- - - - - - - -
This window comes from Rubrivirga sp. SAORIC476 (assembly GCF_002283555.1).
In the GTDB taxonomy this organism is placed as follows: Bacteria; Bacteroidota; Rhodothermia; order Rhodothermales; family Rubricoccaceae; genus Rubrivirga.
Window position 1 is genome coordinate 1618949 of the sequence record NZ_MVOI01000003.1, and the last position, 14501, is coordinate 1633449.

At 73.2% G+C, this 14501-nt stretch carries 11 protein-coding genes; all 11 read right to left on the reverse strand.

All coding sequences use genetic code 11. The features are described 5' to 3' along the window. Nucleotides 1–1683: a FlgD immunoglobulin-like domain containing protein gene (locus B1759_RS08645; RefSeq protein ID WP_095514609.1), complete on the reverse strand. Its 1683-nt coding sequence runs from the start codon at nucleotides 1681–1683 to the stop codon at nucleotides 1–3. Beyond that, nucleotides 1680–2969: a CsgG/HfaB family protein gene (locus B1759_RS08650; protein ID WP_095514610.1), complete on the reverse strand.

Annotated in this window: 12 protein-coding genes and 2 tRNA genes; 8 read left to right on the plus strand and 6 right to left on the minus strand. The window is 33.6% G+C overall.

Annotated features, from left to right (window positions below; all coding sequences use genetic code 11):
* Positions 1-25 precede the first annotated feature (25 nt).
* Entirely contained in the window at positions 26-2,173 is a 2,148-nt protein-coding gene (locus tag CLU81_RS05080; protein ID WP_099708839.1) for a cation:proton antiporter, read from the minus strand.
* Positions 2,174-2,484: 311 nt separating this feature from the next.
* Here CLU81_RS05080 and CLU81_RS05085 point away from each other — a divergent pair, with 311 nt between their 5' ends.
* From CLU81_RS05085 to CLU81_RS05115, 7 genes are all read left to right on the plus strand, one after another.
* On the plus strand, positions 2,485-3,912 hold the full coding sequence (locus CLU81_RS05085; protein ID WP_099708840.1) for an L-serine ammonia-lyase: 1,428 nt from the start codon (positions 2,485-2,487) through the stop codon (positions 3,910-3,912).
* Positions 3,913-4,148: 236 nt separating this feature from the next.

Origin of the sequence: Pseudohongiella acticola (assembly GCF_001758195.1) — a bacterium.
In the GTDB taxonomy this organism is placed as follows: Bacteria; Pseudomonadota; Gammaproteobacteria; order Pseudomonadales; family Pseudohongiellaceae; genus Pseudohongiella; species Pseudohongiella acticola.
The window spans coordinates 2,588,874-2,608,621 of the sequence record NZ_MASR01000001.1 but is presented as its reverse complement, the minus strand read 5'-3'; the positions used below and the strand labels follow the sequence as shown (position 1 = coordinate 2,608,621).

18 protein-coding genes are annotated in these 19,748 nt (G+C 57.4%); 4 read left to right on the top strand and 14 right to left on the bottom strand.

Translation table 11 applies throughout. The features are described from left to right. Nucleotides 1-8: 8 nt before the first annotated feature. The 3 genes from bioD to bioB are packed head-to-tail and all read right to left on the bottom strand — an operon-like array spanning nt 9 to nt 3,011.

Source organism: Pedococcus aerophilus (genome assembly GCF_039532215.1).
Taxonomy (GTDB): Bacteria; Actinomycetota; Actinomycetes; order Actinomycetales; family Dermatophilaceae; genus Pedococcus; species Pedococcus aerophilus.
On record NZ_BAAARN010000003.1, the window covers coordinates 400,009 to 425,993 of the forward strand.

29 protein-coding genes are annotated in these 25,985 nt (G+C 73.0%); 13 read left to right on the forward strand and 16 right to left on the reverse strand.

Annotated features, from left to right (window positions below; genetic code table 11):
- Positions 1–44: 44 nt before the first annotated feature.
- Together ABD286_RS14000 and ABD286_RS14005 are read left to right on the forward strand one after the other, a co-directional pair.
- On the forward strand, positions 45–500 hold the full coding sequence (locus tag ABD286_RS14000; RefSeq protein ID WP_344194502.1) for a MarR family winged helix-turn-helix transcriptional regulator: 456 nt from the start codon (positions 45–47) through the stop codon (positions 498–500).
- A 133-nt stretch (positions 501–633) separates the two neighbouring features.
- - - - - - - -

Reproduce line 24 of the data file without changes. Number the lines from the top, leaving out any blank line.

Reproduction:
Annotated features, from left to right (window positions below; genetic code table 11):